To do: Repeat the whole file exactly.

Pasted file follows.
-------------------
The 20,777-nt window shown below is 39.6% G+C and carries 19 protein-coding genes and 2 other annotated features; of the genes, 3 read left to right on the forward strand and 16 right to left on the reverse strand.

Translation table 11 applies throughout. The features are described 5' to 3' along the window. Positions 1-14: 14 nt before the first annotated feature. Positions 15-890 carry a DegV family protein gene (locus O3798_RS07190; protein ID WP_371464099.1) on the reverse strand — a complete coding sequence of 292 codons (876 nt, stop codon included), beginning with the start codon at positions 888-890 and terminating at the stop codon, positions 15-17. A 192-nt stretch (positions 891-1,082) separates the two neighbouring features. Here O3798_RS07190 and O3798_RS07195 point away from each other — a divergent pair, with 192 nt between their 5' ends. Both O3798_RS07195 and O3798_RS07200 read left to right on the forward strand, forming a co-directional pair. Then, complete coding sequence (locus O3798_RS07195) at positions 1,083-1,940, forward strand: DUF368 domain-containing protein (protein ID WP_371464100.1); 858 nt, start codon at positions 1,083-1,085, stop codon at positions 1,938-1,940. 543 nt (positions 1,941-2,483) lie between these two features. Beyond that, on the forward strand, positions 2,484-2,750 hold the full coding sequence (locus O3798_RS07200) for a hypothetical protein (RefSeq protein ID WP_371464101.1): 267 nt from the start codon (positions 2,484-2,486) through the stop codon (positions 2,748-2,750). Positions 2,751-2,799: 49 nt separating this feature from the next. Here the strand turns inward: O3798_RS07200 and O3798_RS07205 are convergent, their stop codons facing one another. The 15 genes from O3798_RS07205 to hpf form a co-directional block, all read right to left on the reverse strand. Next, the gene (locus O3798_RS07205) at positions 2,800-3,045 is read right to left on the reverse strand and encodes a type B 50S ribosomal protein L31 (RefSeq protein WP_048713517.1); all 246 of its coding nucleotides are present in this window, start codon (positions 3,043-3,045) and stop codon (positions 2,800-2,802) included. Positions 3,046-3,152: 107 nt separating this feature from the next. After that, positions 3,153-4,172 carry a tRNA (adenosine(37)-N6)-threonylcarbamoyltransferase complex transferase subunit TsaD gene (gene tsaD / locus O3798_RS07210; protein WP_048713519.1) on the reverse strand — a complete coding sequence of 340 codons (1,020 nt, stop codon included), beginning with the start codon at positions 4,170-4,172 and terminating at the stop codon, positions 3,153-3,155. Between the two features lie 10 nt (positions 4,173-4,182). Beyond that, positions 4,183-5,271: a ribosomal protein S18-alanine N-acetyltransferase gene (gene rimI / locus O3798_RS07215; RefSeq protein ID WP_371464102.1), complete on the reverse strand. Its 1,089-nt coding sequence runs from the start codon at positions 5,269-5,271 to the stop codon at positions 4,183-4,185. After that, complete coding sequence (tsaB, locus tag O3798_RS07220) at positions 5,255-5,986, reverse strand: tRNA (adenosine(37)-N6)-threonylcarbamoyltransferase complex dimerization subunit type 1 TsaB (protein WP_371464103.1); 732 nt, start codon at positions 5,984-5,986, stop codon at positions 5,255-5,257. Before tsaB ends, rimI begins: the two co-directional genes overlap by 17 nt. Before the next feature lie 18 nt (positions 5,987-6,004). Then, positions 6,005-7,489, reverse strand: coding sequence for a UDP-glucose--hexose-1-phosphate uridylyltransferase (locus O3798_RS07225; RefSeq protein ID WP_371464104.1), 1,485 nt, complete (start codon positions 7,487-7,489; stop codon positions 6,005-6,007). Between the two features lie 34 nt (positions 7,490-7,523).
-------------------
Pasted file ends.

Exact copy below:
The 20,777-nt window shown below is 39.6% G+C and carries 19 protein-coding genes and 2 other annotated features; of the genes, 3 read left to right on the forward strand and 16 right to left on the reverse strand.

Translation table 11 applies throughout. The features are described 5' to 3' along the window. Positions 1-14: 14 nt before the first annotated feature. Positions 15-890 carry a DegV family protein gene (locus O3798_RS07190; protein ID WP_371464099.1) on the reverse strand — a complete coding sequence of 292 codons (876 nt, stop codon included), beginning with the start codon at positions 888-890 and terminating at the stop codon, positions 15-17. A 192-nt stretch (positions 891-1,082) separates the two neighbouring features. Here O3798_RS07190 and O3798_RS07195 point away from each other — a divergent pair, with 192 nt between their 5' ends. Both O3798_RS07195 and O3798_RS07200 read left to right on the forward strand, forming a co-directional pair. Then, complete coding sequence (locus O3798_RS07195) at positions 1,083-1,940, forward strand: DUF368 domain-containing protein (protein ID WP_371464100.1); 858 nt, start codon at positions 1,083-1,085, stop codon at positions 1,938-1,940. 543 nt (positions 1,941-2,483) lie between these two features. Beyond that, on the forward strand, positions 2,484-2,750 hold the full coding sequence (locus O3798_RS07200) for a hypothetical protein (RefSeq protein ID WP_371464101.1): 267 nt from the start codon (positions 2,484-2,486) through the stop codon (positions 2,748-2,750). Positions 2,751-2,799: 49 nt separating this feature from the next. Here the strand turns inward: O3798_RS07200 and O3798_RS07205 are convergent, their stop codons facing one another. The 15 genes from O3798_RS07205 to hpf form a co-directional block, all read right to left on the reverse strand. Next, the gene (locus O3798_RS07205) at positions 2,800-3,045 is read right to left on the reverse strand and encodes a type B 50S ribosomal protein L31 (RefSeq protein WP_048713517.1); all 246 of its coding nucleotides are present in this window, start codon (positions 3,043-3,045) and stop codon (positions 2,800-2,802) included. Positions 3,046-3,152: 107 nt separating this feature from the next. After that, positions 3,153-4,172 carry a tRNA (adenosine(37)-N6)-threonylcarbamoyltransferase complex transferase subunit TsaD gene (gene tsaD / locus O3798_RS07210; protein WP_048713519.1) on the reverse strand — a complete coding sequence of 340 codons (1,020 nt, stop codon included), beginning with the start codon at positions 4,170-4,172 and terminating at the stop codon, positions 3,153-3,155. Between the two features lie 10 nt (positions 4,173-4,182). Beyond that, positions 4,183-5,271: a ribosomal protein S18-alanine N-acetyltransferase gene (gene rimI / locus O3798_RS07215; RefSeq protein ID WP_371464102.1), complete on the reverse strand. Its 1,089-nt coding sequence runs from the start codon at positions 5,269-5,271 to the stop codon at positions 4,183-4,185. After that, complete coding sequence (tsaB, locus tag O3798_RS07220) at positions 5,255-5,986, reverse strand: tRNA (adenosine(37)-N6)-threonylcarbamoyltransferase complex dimerization subunit type 1 TsaB (protein WP_371464103.1); 732 nt, start codon at positions 5,984-5,986, stop codon at positions 5,255-5,257. Before tsaB ends, rimI begins: the two co-directional genes overlap by 17 nt. Before the next feature lie 18 nt (positions 5,987-6,004). Then, positions 6,005-7,489, reverse strand: coding sequence for a UDP-glucose--hexose-1-phosphate uridylyltransferase (locus O3798_RS07225; RefSeq protein ID WP_371464104.1), 1,485 nt, complete (start codon positions 7,487-7,489; stop codon positions 6,005-6,007). Between the two features lie 34 nt (positions 7,490-7,523).